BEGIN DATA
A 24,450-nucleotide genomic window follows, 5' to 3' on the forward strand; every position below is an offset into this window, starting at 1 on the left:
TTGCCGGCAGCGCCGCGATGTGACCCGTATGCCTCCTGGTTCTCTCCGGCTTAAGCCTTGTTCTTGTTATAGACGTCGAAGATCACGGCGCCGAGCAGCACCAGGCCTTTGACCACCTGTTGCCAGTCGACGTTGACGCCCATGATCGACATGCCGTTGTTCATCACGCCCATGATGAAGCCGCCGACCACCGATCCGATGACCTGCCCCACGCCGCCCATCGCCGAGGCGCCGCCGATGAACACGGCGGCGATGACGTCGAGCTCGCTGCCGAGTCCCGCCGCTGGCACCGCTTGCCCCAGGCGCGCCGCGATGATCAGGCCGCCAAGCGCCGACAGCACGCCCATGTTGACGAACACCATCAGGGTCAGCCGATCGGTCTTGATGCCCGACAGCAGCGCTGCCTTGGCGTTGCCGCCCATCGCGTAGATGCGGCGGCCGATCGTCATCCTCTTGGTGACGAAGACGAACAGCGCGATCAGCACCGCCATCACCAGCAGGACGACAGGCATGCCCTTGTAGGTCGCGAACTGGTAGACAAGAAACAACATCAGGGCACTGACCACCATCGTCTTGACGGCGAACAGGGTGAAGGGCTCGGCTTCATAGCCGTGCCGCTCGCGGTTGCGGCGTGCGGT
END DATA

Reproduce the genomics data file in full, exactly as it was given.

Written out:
A 24,450-nucleotide genomic window follows, 5' to 3' on the forward strand; every position below is an offset into this window, starting at 1 on the left:
TTGCCGGCAGCGCCGCGATGTGACCCGTATGCCTCCTGGTTCTCTCCGGCTTAAGCCTTGTTCTTGTTATAGACGTCGAAGATCACGGCGCCGAGCAGCACCAGGCCTTTGACCACCTGTTGCCAGTCGACGTTGACGCCCATGATCGACATGCCGTTGTTCATCACGCCCATGATGAAGCCGCCGACCACCGATCCGATGACCTGCCCCACGCCGCCCATCGCCGAGGCGCCGCCGATGAACACGGCGGCGATGACGTCGAGCTCGCTGCCGAGTCCCGCCGCTGGCACCGCTTGCCCCAGGCGCGCCGCGATGATCAGGCCGCCAAGCGCCGACAGCACGCCCATGTTGACGAACACCATCAGGGTCAGCCGATCGGTCTTGATGCCCGACAGCAGCGCTGCCTTGGCGTTGCCGCCCATCGCGTAGATGCGGCGGCCGATCGTCATCCTCTTGGTGACGAAGACGAACAGCGCGATCAGCACCGCCATCACCAGCAGGACGACAGGCATGCCCTTGTAGGTCGCGAACTGGTAGACAAGAAACAACATCAGGGCACTGACCACCATCGTCTTGACGGCGAACAGGGTGAAGGGCTCGGCTTCATAGCCGTGCCGCTCGCGGTTGCGGCGTGCGGT